Each week, here at Osaka.com, we will bring you a selection of some of the top stories about Osaka making the local and national news here in Japan. Sometimes it’s serious, sometimes it’s funny, but it’s always direct to you, from Osaka.
Here’s a look at some of the stories hitting the headlines in Osaka this week
Abe Masks Arrive: Met with Mix of Derision and Confusion
Citizens across Osaka City began receiving their two resuable masks from the central government this week. However, few were happy, with many complaining that the masks were too small to provide sufficient protection, and alledging that their cloth composition, prone to absorbing germs if not vigourously cleaned every day, actually posed a greater health risk than wearing no mask at all.
Photos have been circulating all week of Abe himself looking somewhat out of sorts next to his fellow members of parliament, with his mask barely covering his mouth, and looking like that of a child next to the full sized surgical issue N95 masks favoured by most of his fellow cabinet members.
Meanwhile the shortage of single use masks continues to be a major issue across the country as Covid-19 infection numbers continue to spike. At the time of writing the number of deaths nationwide has surpassed 200, with more than 12,000 confirmed infections.
However, given the extreme difficulty many have been anecdotally reporting over the last few days when it comes to actually getting tested, despite presenting symptoms serious enough to warrant hospitalization, the true number of coronavirus carriers in Japan is believed to be several magnitudes higher than that which is being reported.
English School Chain Ignores Safety Warnings
The much maligned English conversation school chain NOVA did little to help its already rock-bottom reputation among Osaka’s education community this week, as it faced further claims of reckless endangerment of its staff.
Whilst most other English conversation schools in Japan have shown respect for the ongoing stay at home and social distancing requests covering Osaka since the beginning of the month, NOVA has demanded that all its teachers and staff, including those with underlying health issues that put them at greater risk of fatal complications from Covid-19, either use their paid leave (which for new teachers can be as little as 10 days per year) take unpaid leave, or report to work as usual.
With almost all classes at the company now being conducted online, common sense would suggest that the teachers should be allowed to work from home on their own computers, as is the case with other companies in the sector.
However, NOVA insists that due to “security concerns”, they cannot allow teachers to work from home, and instead teachers are expected to travel, in some cases more than an hour on public transport to work at the company’s online center in central Osaka City.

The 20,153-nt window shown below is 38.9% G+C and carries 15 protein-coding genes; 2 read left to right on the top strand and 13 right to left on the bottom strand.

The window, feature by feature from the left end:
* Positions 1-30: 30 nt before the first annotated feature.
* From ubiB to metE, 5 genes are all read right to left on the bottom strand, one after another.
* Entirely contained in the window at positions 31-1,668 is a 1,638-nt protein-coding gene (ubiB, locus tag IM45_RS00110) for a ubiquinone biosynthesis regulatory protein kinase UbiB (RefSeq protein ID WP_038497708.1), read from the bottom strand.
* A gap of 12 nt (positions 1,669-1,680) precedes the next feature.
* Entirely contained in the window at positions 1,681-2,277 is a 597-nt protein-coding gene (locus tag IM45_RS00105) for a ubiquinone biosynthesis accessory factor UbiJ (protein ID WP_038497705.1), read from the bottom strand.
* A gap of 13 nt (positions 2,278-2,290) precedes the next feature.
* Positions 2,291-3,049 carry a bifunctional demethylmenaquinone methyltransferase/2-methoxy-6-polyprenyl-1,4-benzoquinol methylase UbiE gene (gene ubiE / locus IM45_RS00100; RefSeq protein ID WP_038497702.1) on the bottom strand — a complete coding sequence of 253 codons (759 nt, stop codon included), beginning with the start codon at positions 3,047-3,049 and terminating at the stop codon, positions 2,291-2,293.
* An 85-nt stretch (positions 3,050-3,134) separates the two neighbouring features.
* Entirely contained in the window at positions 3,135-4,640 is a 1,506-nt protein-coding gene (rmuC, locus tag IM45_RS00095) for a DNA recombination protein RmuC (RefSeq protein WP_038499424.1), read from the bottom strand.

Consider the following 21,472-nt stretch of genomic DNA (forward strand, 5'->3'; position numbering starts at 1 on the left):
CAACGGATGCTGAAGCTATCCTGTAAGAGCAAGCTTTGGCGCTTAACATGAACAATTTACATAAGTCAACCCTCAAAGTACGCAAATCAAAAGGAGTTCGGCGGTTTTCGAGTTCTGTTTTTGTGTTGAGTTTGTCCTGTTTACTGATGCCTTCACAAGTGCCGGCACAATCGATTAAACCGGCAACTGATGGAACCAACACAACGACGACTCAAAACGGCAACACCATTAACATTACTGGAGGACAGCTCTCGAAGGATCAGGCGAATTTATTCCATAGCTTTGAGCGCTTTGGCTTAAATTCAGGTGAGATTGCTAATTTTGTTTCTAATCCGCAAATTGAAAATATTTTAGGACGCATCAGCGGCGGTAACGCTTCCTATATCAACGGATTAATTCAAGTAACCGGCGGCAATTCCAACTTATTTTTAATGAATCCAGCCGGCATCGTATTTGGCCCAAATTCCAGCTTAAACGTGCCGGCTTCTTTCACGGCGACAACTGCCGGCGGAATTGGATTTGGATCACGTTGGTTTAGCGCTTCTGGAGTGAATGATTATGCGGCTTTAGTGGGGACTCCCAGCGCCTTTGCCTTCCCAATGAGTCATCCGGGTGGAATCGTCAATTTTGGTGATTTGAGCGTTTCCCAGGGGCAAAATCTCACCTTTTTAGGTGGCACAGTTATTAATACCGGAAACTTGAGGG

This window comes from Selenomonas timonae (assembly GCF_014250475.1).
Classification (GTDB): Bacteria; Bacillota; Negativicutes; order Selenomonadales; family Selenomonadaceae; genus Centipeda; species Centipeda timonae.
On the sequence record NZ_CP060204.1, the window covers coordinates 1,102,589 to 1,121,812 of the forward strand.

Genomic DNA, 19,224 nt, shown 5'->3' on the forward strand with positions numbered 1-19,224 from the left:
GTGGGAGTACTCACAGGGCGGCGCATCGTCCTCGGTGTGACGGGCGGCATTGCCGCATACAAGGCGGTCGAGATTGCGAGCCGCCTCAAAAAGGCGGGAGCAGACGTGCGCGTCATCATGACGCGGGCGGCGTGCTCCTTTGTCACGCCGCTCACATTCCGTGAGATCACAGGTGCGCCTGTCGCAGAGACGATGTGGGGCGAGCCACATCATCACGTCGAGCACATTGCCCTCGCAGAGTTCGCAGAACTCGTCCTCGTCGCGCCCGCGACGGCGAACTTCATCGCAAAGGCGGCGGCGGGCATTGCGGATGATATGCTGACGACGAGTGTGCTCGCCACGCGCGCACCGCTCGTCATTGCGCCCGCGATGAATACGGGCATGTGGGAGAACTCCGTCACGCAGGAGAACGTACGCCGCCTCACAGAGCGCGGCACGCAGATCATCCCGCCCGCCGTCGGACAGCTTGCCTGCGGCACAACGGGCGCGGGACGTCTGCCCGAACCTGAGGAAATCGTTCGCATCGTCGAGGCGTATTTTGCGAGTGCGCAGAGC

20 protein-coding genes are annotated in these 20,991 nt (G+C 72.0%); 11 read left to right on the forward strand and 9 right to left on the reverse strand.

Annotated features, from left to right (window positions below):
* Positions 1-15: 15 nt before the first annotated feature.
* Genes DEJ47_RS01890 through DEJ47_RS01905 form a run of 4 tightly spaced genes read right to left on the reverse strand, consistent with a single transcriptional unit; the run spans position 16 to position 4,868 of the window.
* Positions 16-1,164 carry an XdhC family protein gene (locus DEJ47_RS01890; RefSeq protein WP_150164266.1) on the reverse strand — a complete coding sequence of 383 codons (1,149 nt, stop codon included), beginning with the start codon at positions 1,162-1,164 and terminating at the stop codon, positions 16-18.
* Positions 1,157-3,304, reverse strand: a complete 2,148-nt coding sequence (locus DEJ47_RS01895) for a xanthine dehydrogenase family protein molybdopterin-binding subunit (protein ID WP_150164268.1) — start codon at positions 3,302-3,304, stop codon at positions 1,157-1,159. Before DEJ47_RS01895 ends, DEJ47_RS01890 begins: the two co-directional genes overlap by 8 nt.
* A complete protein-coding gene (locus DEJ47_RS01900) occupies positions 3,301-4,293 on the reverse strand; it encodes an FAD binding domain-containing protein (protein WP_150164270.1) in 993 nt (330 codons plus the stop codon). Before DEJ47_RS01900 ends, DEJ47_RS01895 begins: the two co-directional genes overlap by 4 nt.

According to eyewitnesses, social distancing at the center is said to be non-existent, and complaints from staff are being routinely ignored by management.
For their part, the General Union has already convened a meeting of NOVA teachers to discuss how to get management to listen to reason, and a potential walk out of teachers is now a very real possiblity.
A union source said: “NOVA continues to put profits ahead of the safety of their staff and customers. This isn’t acceptable and we insist that they comply with the state of emergency immediately. They are not and never have been an essential service.”
We’re in the money! Residents of Osaka, both Japanese and foreign were, this week, celebrating a coming windfall. In a dramatic late u-turn, Prime Minister Shinzo Abe bowed to pressure from his coalition partner the New Komeito Party, to extend next month’s stimulus to include everyone in Japan, not just those in immediate financial peril. As a result, the previous payment of 300,000 per family for those hardest hit by the financial impact of Covid-19 will be scrapped and replaced with a 100,000 yen per person payment.
In a further positive move for Japan’s foreign residents, this reporter included, The Japanese Communist Party pushed a further late amendment to the bill. The JCP sought a change to the wording of the bill, to say that those eligible for the one-off payment be “residents” of Japan as opposed to “citizens” as the previous wording of the text had read.
Whilst this no doubt upset many on the far right of Japan’s political spectrum, it certainly brought a smile to this foreigner’s face.
Before anyone in the US starts to worry about a red takeover of Japan, The JCP are communists in name only.
Having distanced themselves from the likes of China’s CCP, their political platform is actually centre-left, in many ways similar to the likes of the Labour Party in the UK or the progressive wing of the US Democratic Party.
In any case, we foreigners in Japan owe those Commies a beer!
That’s all for now, but be sure to check back again next week for another round of This Week in Osaka!